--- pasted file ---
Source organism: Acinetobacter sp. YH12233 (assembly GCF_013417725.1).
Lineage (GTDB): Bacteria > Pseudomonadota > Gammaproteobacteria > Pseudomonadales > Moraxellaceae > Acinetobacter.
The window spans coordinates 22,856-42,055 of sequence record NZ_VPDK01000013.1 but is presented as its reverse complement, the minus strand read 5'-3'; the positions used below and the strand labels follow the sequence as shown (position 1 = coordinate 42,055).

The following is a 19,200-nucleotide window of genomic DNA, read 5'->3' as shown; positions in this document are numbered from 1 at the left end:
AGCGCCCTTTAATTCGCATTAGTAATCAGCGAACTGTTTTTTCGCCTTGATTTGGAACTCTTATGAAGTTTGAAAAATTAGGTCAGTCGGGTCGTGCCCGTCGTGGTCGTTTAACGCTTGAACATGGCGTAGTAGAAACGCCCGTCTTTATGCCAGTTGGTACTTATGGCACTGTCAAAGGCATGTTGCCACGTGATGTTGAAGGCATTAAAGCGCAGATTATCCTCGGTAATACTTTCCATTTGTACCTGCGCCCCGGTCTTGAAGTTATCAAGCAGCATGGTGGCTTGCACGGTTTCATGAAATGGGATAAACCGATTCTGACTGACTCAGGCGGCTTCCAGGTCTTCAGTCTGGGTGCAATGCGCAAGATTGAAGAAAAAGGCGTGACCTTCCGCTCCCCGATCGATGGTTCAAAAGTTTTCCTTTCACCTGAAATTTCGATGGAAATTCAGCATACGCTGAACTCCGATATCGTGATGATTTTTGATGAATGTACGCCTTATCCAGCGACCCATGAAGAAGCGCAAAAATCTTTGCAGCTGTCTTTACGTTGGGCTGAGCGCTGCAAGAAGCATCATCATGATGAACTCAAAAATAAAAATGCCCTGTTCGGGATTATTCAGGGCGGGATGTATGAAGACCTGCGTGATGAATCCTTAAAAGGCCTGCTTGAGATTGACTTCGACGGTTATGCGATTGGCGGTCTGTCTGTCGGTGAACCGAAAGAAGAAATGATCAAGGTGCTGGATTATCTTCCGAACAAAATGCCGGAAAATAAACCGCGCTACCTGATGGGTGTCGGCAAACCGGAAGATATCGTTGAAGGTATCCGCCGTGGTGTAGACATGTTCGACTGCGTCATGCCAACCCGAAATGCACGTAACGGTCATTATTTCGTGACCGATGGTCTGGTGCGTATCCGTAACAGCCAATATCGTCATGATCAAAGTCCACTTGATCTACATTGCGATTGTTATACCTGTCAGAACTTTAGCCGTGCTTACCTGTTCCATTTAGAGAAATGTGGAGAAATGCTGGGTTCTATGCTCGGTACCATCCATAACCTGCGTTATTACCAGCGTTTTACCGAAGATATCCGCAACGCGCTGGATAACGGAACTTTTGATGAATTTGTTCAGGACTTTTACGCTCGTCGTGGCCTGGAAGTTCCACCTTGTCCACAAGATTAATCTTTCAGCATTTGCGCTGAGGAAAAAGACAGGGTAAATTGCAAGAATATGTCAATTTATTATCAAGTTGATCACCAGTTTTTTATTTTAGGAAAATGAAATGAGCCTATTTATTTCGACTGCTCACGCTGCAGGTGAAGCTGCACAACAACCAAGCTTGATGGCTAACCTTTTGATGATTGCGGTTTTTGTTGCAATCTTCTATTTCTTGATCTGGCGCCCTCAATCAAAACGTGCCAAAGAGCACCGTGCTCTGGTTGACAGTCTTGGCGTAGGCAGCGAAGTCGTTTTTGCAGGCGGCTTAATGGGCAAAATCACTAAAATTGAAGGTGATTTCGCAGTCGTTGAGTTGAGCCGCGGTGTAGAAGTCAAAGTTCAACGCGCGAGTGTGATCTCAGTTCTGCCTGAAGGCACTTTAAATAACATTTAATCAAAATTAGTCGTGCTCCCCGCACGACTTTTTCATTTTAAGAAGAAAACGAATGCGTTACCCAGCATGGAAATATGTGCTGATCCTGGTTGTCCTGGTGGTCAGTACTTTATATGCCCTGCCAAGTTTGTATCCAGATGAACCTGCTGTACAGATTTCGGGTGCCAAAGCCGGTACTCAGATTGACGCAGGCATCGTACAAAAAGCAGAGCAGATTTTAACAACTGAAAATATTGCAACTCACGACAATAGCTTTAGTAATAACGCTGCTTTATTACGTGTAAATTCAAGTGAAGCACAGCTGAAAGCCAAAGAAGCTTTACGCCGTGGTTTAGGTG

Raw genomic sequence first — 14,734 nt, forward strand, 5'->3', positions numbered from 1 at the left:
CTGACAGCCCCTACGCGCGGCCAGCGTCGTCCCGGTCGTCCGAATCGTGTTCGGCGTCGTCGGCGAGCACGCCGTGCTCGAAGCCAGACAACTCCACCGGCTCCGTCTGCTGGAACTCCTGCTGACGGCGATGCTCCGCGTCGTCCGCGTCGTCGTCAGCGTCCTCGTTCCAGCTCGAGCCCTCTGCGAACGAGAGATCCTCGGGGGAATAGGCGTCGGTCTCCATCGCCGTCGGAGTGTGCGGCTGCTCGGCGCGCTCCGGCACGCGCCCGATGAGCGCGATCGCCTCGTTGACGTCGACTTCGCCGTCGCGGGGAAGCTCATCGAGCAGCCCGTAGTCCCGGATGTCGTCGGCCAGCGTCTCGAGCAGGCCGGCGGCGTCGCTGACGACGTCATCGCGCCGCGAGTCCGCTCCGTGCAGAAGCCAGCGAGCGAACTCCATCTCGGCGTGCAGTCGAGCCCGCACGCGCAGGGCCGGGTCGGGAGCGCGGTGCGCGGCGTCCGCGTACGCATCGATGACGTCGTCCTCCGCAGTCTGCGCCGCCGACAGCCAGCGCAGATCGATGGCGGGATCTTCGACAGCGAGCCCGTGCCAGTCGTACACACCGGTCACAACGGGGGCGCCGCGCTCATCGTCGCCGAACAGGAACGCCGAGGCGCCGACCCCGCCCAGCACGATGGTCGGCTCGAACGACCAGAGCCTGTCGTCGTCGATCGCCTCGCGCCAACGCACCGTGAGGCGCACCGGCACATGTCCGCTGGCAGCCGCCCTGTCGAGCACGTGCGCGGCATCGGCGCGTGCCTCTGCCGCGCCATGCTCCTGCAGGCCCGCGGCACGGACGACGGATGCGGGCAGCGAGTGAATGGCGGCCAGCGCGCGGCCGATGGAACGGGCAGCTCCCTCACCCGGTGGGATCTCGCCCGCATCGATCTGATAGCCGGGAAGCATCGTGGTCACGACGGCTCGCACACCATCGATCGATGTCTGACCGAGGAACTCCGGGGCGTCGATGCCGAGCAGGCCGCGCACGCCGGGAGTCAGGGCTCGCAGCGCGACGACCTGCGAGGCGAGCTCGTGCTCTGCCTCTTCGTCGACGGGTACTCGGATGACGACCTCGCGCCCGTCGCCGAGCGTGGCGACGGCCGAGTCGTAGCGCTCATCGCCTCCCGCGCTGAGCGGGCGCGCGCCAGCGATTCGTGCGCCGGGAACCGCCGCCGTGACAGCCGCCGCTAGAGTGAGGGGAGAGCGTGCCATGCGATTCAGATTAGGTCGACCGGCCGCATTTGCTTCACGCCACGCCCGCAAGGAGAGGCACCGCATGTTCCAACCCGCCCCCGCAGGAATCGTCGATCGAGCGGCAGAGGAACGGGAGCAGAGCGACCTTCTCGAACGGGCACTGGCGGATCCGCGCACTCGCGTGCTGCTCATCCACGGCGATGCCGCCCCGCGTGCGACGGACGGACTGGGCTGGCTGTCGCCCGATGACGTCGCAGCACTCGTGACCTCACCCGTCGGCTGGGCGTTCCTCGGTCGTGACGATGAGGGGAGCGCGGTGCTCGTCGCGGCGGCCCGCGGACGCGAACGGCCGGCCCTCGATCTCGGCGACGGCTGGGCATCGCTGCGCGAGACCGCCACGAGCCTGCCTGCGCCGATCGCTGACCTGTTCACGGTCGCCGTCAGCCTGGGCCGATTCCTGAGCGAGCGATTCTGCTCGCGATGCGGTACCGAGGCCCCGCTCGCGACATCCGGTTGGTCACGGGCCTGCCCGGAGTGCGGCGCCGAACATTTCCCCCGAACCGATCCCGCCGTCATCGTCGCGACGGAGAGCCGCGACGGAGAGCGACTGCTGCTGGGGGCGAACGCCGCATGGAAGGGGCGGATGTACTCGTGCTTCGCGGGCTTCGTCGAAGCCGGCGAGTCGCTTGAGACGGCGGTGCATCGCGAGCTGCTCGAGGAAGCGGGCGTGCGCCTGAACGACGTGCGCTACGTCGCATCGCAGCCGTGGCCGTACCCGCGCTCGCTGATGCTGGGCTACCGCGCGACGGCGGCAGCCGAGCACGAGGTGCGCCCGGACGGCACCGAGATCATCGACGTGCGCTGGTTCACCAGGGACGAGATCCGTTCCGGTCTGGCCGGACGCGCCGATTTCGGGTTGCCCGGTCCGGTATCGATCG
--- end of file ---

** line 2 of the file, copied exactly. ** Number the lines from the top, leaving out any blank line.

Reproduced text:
Lineage (GTDB): Bacteria > Pseudomonadota > Gammaproteobacteria > Pseudomonadales > Moraxellaceae > Acinetobacter.